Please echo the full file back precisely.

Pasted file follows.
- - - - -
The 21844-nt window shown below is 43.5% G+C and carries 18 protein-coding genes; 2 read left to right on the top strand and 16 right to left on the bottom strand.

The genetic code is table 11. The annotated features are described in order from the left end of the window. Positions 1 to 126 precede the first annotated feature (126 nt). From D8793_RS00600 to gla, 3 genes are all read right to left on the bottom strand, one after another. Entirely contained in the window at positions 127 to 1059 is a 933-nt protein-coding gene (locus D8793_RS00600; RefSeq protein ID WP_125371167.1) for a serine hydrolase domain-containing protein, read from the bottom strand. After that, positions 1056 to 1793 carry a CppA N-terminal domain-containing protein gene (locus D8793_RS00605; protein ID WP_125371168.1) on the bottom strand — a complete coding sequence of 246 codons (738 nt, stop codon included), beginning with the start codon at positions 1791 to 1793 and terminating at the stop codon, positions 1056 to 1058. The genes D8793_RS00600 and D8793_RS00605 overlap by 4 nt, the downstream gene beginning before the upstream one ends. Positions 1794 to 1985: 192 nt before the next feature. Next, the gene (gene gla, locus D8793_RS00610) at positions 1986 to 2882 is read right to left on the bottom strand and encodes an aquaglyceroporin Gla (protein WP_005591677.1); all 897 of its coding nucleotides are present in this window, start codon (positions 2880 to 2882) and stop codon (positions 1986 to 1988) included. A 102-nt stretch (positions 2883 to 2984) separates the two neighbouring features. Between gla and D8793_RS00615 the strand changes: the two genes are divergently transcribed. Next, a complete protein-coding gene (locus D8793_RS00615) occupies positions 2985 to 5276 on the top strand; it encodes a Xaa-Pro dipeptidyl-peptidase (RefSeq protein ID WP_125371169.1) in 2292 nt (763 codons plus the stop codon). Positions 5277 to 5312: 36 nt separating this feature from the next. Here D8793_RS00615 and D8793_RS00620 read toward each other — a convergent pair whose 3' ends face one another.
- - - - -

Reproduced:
The 21844-nt window shown below is 43.5% G+C and carries 18 protein-coding genes; 2 read left to right on the top strand and 16 right to left on the bottom strand.

The genetic code is table 11. The annotated features are described in order from the left end of the window. Positions 1 to 126 precede the first annotated feature (126 nt). From D8793_RS00600 to gla, 3 genes are all read right to left on the bottom strand, one after another. Entirely contained in the window at positions 127 to 1059 is a 933-nt protein-coding gene (locus D8793_RS00600; RefSeq protein ID WP_125371167.1) for a serine hydrolase domain-containing protein, read from the bottom strand. After that, positions 1056 to 1793 carry a CppA N-terminal domain-containing protein gene (locus D8793_RS00605; protein ID WP_125371168.1) on the bottom strand — a complete coding sequence of 246 codons (738 nt, stop codon included), beginning with the start codon at positions 1791 to 1793 and terminating at the stop codon, positions 1056 to 1058. The genes D8793_RS00600 and D8793_RS00605 overlap by 4 nt, the downstream gene beginning before the upstream one ends. Positions 1794 to 1985: 192 nt before the next feature. Next, the gene (gene gla, locus D8793_RS00610) at positions 1986 to 2882 is read right to left on the bottom strand and encodes an aquaglyceroporin Gla (protein WP_005591677.1); all 897 of its coding nucleotides are present in this window, start codon (positions 2880 to 2882) and stop codon (positions 1986 to 1988) included. A 102-nt stretch (positions 2883 to 2984) separates the two neighbouring features. Between gla and D8793_RS00615 the strand changes: the two genes are divergently transcribed. Next, a complete protein-coding gene (locus D8793_RS00615) occupies positions 2985 to 5276 on the top strand; it encodes a Xaa-Pro dipeptidyl-peptidase (RefSeq protein ID WP_125371169.1) in 2292 nt (763 codons plus the stop codon). Positions 5277 to 5312: 36 nt separating this feature from the next. Here D8793_RS00615 and D8793_RS00620 read toward each other — a convergent pair whose 3' ends face one another.